During my interview with him, Carr recalled how he used to mentor younger musicians. “I don’t try to discourage them from playing what they want to play because that’s what they’re going to play anyhow," he said. "At least that’s what they’re going to try to play.”


Thursday, October 8, 2009

Ronnie Baker Brooks

Folks, had a chance to talk to Ronnie Baker Brooks during a break between sets at Warmdaddy's, the popular Philadelphia blues club, on Sept 25. Guitar in hand, Brooks crescendoed by walking around the restaurant Buddy Guy style, serenading guests with blistering guitar solos. He didn't miss a beat as he stepped behind the bar, poured a drink down his throat and headed back to the stage.

I asked Brooks about his musical influences and any upcoming plans he might have to perform with his famous father (Lonnie Brooks) and brother (Wayne Baker Brooks.) Here is what he said:

Brooks: “What I try to do is combine what I learn and what I was influenced by as a kid and update it. And try to incorporate that be the bridge from the old school to the new school and the new school to the old school. That’s what I try to do.

BBP: What would you say some of your influences are, some of your greatest influences.

Brooks: My dad, of course, Lonnie Brooks, Albert Collins, B.B. King, Albert King, Freddie King, Buddy Guy, Luther Allison, I can go on and on, Muddy Waters, John Lee Hooker, people like that.

BBP: I know you like to get out in the crowd, I really enjoyed when you were behind the bar and everything, how long have you been doing that and does it get this reaction everywhere you go?

Brooks: It’s a different reaction every night. It’s my way of getting a free drink (laughs). I hope I get a free drink they might charge me tonight.

BBP: And what are some of the greatest things you learned from your father? Some of the most important things?

BROOKS: Be a man first, and know how to work my crowd…and get better and he gave me good work ethics and told me to be a man first. My dad’s my friend, my mentor and my dad?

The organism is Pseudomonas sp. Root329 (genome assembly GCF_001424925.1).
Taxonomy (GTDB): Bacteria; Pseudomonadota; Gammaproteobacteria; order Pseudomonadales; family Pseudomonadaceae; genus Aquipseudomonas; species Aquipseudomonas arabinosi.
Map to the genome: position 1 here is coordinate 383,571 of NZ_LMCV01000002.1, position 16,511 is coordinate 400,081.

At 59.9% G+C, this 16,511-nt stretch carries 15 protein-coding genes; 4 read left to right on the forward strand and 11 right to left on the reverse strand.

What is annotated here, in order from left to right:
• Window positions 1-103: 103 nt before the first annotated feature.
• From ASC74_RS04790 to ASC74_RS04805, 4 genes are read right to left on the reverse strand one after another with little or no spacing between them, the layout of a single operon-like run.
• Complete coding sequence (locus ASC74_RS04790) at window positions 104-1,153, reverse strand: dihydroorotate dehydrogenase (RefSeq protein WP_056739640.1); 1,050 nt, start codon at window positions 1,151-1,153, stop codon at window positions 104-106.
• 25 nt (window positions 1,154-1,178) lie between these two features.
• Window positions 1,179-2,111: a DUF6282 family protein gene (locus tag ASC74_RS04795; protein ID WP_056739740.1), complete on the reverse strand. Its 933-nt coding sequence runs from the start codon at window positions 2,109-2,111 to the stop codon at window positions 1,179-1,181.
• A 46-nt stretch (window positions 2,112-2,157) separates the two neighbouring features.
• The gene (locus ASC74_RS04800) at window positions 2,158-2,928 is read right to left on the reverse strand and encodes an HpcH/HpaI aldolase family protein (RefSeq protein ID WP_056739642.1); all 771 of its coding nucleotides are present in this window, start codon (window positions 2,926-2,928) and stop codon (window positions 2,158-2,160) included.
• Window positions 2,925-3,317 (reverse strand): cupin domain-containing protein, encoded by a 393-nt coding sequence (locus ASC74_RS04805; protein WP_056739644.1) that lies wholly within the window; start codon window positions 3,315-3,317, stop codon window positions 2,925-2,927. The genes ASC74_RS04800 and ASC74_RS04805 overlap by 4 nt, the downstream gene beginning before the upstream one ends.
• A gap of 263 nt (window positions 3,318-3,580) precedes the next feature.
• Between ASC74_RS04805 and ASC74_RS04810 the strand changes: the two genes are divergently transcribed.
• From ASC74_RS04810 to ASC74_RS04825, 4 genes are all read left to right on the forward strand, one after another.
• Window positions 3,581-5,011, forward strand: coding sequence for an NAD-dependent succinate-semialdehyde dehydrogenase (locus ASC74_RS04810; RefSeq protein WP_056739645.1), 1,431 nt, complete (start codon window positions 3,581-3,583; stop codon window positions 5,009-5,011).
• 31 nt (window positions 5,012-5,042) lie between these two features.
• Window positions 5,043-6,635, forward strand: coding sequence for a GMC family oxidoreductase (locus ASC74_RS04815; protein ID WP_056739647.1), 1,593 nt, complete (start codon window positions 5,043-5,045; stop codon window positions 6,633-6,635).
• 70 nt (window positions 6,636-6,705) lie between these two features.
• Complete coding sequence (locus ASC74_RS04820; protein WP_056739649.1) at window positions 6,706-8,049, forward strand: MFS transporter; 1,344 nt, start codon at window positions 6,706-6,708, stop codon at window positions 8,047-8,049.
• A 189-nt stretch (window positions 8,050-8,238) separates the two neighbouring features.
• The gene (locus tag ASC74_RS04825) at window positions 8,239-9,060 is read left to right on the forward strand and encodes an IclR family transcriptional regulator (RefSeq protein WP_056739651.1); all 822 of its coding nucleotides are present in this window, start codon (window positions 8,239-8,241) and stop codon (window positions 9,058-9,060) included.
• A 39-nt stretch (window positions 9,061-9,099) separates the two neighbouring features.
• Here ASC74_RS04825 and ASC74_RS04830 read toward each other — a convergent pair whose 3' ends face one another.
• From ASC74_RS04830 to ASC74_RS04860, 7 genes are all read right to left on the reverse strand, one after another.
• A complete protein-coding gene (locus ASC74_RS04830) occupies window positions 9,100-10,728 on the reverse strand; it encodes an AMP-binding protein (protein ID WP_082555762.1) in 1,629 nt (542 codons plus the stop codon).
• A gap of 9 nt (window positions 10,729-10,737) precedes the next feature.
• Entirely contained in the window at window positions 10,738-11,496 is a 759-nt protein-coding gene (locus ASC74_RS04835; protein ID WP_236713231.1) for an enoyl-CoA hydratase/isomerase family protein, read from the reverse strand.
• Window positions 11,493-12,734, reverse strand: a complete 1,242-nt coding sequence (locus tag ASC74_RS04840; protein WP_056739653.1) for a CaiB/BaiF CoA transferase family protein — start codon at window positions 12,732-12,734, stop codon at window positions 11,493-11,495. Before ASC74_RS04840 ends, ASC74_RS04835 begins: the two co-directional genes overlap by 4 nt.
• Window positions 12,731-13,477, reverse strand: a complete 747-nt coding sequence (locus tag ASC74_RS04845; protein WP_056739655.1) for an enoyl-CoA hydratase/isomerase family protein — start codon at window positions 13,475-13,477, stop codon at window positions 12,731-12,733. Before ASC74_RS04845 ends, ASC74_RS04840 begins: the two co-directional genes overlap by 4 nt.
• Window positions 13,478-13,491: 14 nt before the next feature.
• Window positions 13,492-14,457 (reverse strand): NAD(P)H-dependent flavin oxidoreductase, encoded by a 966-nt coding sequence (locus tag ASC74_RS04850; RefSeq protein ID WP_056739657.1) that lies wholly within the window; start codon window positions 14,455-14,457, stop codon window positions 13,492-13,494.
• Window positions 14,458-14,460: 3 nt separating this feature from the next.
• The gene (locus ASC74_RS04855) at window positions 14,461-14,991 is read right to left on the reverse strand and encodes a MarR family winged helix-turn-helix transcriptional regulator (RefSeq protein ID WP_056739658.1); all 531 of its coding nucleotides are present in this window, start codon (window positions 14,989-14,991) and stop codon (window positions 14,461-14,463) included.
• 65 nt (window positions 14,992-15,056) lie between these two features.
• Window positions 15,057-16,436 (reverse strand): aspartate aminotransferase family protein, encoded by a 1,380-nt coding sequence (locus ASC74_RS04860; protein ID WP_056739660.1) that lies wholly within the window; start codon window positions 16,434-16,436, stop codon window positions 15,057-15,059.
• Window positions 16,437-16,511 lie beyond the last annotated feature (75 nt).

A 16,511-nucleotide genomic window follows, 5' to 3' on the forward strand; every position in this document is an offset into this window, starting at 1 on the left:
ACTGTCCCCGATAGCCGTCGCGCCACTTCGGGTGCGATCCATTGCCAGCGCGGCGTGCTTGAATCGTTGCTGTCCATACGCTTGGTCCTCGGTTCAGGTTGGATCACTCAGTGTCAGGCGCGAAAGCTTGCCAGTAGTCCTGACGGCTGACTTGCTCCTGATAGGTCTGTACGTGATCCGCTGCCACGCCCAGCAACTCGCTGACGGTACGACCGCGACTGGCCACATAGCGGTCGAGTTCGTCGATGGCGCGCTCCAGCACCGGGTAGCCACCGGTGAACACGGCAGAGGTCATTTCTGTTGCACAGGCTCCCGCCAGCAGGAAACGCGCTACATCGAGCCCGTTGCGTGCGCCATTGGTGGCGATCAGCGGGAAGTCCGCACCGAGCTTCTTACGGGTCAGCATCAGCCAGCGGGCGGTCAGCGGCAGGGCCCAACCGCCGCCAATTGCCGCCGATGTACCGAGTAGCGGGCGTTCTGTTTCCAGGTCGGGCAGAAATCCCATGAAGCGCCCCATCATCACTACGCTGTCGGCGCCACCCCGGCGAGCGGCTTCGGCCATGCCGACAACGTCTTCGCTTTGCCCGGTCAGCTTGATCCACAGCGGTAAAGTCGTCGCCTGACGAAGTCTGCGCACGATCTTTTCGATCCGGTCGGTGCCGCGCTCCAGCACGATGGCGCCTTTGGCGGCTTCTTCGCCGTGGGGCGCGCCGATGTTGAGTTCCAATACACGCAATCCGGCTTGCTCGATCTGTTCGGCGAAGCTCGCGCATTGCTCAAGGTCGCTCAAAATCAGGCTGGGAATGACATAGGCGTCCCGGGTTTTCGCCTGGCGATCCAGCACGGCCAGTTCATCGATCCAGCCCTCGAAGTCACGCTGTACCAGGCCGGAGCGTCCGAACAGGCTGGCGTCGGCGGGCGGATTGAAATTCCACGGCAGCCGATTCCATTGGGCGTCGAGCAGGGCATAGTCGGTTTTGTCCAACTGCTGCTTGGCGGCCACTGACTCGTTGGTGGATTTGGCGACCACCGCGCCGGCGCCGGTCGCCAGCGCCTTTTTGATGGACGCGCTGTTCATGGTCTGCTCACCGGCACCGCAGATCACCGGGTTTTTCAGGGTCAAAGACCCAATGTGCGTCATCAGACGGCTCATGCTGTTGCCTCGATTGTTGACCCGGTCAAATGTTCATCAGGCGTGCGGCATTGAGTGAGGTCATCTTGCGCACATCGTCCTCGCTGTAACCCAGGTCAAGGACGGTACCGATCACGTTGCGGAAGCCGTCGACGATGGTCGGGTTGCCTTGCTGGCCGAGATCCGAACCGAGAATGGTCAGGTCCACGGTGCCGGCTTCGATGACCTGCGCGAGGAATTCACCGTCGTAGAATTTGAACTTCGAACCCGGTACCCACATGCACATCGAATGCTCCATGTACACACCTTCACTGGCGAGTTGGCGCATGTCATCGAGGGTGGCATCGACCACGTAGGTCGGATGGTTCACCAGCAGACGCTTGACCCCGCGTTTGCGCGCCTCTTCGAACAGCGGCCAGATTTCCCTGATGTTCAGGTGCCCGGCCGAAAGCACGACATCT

BBP: What’s over the horizon?

BROOKS: I don’t know, man, I just like to see people happy with the music, you know. If I can play for the rest of my life and make people happy playin’ I’m fine. Of course I’m like everyone else I want a song that everyone can relate to, everybody can feel but, right now, I’m great, just playing the blues.

BBP: Anything new with the Rhythm and Blues Revue (Tommy Castro, Deanna Bogart, Magic Dick and others)?

BROOKS: No, I just did last tour with them. I’m hoping we can do something together but we have to talk and see what’s going to happen with that, so I had a great time with that I would like to do some more but it’s kind of hard to keep a band and do that as well. My guys’ gotta eat too.

BBP: Anything new with your dad and Wayne?

BROOKS: We’re playing in the Blues Cruise next month. We’re going on a blues cruise together it’s the first time we’ve played together in ten years. So I’m looking forward to that.

BBP: What are we going to hear?

BROOKS: Something new, old and something (laughs). I’m looking forward to that, man, I haven’t played with my dad in ten years so, you know, uh, he’s 76 years old and he taught me, man, he taught me everything I know, so it’s going to be interesting for me and the fans. I hope they enjoy it!